This question already has an answer here:

I am going around for a bit trying to parse this strange date format which I can't even find its name: 2016-05-03T10:40:47.559838+00:00

With Java I would convert that into "2016-05-03T10:40:47.559838+0000" (notice the last : are gone) and use the following pattern "yyyy-MM-dd'T'HH:mm:ss.SSSSSSZ", but it probably does not guarantee me UTC.

What is the correct way of parsing this date into a Joda DateTime in UTC?


marked as duplicate by Basil Bourque java May 21 '16 at 4:39

This question has been asked before and already has an answer. If those answers do not fully address your question, please ask a new question.

  • Well, +00:00 or +0000 IS UTC... – Jim Garrison May 20 '16 at 16:39
  • For that single example yes – PedroD May 20 '16 at 16:41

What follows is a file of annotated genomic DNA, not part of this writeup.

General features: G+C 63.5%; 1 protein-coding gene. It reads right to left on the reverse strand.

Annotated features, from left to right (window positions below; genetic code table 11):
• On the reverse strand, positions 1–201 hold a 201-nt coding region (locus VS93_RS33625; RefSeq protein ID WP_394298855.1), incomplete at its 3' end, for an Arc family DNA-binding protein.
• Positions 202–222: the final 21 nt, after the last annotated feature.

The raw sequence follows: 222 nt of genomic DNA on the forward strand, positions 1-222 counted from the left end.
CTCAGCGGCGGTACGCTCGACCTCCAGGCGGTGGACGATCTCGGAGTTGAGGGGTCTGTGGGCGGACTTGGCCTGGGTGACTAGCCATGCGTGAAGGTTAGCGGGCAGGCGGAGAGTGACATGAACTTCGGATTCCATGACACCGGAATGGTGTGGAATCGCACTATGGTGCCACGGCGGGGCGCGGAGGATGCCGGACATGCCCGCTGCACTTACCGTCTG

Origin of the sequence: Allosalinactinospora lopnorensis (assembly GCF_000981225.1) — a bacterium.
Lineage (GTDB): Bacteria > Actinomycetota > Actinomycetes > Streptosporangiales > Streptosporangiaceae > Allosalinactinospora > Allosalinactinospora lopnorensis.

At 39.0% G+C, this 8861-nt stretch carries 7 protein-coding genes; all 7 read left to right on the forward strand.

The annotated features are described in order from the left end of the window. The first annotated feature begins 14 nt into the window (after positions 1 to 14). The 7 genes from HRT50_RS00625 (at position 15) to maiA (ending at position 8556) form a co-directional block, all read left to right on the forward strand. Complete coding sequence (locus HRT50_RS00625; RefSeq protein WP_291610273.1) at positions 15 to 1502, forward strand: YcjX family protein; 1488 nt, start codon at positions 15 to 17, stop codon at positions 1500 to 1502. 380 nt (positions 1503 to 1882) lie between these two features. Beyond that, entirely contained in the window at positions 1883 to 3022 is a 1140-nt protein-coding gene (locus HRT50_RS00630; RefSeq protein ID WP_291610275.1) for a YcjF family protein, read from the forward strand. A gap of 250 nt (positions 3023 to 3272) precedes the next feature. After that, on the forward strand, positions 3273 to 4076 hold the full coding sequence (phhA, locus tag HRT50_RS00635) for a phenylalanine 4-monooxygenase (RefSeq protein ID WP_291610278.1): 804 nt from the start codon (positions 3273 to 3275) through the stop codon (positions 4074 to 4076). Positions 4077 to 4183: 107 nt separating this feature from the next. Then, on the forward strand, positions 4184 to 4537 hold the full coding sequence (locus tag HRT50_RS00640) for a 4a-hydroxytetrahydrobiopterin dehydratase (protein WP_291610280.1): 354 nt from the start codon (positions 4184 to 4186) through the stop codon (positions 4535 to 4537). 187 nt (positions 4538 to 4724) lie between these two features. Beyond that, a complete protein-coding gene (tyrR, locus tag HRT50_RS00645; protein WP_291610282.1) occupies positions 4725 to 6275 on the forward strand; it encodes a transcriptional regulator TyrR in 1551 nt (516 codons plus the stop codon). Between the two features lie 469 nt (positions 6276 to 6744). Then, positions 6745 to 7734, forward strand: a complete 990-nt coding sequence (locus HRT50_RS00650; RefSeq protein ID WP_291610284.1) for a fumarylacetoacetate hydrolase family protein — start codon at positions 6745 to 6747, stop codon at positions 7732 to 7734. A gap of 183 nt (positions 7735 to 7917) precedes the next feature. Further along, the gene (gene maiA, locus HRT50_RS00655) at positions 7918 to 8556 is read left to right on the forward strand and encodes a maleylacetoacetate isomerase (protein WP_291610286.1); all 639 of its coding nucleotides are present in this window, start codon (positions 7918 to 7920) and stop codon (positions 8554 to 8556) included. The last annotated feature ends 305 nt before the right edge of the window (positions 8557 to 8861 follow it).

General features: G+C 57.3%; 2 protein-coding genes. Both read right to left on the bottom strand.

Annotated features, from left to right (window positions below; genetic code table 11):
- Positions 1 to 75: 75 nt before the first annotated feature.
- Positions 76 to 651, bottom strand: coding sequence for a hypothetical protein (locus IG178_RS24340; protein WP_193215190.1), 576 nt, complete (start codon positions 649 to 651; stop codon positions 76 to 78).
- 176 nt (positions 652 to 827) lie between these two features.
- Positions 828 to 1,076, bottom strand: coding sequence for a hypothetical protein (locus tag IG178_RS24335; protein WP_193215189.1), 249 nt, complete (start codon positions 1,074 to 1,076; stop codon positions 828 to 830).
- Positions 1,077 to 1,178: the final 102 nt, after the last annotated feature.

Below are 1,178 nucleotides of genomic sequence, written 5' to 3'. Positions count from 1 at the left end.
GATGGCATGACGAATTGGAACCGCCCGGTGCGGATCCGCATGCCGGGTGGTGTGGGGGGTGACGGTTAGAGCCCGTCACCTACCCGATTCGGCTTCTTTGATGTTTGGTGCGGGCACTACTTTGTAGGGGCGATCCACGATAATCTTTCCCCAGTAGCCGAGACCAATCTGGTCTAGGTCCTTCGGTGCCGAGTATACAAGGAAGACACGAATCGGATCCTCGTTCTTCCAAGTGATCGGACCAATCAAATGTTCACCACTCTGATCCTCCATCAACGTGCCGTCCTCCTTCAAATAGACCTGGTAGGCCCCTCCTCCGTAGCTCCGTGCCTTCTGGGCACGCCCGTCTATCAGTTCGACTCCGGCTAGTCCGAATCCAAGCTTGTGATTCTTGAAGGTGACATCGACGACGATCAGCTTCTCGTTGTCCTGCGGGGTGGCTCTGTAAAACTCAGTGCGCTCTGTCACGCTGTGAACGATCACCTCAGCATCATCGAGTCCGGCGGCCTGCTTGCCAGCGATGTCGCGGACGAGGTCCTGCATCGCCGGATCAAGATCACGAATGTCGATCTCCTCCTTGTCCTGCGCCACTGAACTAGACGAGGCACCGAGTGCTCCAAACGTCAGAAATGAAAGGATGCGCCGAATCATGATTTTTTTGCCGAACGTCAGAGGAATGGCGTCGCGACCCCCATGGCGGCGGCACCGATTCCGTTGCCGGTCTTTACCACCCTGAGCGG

• 3
    You cannot parse microseconds with Joda-Time (which has only millisecond precision). By the way, the "strange" date-time format you mention is valid ISO-8601, a technical format for exchange of temporal data. – Meno Hochschild May 20 '16 at 17:00
  • @PedroD Please search Stack Overflow before posting. This issue has been covered many times already, such as this, this, this, this, this, this and more. – Basil Bourque May 21 '16 at 4:40
  • The issue here is the milliseconds part :/ – PedroD May 23 '16 at 10:07

Ignoring the microseconds issue pointed out by Meno Hochschild, use the parser to parse as normal, then call upon DateTime.withZone(DateTimeZone newZone) on the result of that to return a new instance of the DateTime converted to the desired time zone.

Not the answer you're looking for? Browse other questions tagged or ask your own question.